Congestion games—in which players strategically choose from a set of “resources” and derive utilities that depend on the congestion on each resource—are important in a wide range of applications. However, to date, such games have been constrained to use utility functions that are linear sums with respect to resources. To remove this restriction, this paper provides a significant generalisation to the case where a player’s payoff can be given by
real-valued function over the set of possible congestion vectors. Under reasonable assumptions on the structure of player strategy spaces, we constructively prove the existence of a pure strategy equilibrium for the very wide class of these generalised games in which player utility functions are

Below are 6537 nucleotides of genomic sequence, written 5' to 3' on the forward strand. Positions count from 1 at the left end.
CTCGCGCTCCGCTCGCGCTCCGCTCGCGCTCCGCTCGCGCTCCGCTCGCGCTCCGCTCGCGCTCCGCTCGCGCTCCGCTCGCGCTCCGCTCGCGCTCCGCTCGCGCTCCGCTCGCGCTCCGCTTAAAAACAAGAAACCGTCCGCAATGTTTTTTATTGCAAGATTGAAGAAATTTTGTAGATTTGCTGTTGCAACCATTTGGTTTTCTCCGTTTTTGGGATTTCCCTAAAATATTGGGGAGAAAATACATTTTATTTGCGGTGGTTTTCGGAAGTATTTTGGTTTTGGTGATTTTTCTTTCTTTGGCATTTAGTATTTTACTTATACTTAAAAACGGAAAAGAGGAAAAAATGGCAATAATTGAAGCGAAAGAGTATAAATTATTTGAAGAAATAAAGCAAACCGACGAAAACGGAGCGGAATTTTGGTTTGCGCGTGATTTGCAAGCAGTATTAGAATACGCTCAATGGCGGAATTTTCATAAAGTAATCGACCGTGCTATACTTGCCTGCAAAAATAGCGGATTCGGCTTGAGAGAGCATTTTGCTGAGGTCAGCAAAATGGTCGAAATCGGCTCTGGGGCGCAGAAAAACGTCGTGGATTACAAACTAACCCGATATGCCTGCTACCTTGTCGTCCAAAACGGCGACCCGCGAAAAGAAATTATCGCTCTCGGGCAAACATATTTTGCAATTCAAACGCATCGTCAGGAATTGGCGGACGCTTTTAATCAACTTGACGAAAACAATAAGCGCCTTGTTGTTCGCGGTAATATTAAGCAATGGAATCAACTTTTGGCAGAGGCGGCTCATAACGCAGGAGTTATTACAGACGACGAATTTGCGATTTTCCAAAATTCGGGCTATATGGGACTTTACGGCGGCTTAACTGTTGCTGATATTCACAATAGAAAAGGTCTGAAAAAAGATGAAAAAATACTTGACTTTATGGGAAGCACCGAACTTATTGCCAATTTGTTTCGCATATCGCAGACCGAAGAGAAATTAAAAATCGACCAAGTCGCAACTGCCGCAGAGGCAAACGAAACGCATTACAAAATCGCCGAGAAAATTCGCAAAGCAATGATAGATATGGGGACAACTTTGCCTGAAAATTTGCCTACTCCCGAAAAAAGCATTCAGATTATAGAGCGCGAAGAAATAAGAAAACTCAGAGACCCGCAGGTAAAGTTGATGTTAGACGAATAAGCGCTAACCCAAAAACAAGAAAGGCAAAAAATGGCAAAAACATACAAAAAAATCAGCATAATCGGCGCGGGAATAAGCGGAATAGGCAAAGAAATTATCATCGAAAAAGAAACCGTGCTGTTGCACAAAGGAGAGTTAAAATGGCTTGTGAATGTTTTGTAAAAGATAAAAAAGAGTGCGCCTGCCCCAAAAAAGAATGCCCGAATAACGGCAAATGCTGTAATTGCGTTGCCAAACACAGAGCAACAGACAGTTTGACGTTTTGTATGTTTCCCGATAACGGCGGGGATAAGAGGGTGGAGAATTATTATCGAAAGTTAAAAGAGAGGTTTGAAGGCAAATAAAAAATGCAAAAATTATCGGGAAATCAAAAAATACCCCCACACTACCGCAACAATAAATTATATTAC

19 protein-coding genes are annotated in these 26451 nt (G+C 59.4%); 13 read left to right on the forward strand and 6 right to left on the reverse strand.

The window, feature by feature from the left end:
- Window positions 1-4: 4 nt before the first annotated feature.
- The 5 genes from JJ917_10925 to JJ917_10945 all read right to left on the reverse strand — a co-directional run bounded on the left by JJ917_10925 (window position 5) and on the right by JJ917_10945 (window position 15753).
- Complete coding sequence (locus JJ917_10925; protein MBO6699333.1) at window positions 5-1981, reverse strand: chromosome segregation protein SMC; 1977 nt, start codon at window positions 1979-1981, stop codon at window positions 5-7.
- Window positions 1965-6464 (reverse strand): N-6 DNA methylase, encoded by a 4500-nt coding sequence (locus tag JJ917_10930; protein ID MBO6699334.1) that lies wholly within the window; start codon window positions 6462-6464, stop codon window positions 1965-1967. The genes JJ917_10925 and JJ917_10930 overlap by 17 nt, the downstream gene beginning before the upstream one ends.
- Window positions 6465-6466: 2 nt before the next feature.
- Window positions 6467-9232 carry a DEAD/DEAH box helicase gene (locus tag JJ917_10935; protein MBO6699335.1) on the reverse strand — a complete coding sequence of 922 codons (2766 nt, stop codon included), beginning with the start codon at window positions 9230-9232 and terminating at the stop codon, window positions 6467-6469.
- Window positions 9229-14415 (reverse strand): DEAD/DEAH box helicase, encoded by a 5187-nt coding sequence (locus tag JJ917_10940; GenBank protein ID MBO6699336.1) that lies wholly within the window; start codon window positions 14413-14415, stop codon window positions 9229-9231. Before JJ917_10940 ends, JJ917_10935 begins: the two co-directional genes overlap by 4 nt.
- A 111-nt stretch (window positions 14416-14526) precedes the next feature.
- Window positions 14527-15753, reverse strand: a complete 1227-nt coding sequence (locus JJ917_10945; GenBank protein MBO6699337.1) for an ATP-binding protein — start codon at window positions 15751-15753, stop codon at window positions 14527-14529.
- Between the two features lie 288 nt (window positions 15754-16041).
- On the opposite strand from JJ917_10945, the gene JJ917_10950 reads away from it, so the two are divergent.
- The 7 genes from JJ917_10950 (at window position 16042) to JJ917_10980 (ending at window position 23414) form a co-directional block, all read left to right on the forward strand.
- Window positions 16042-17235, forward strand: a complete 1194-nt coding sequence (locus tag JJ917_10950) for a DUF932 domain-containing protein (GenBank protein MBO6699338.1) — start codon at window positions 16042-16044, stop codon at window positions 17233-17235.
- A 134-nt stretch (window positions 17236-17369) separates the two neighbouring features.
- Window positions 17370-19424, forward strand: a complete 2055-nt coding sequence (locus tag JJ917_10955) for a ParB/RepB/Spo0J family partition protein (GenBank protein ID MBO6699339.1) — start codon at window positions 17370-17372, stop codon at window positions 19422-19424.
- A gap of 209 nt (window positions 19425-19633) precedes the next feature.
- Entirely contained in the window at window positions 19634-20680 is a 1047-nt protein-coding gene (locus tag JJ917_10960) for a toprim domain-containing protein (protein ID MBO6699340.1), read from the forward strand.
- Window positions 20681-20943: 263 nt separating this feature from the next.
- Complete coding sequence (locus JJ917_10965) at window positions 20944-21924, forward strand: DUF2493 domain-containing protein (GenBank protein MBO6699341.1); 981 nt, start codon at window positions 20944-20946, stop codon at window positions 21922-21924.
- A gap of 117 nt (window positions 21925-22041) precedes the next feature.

—i.e., monotonic, submodular and independent of irrelevant alternatives. Although, as we show, these games do not admit a generalised ordinal potential function (and hence—the finite improvement property), any such game does possess a Nash equilibrium in pure strategies. A polynomial time algorithm for computing such an equilibrium is presented.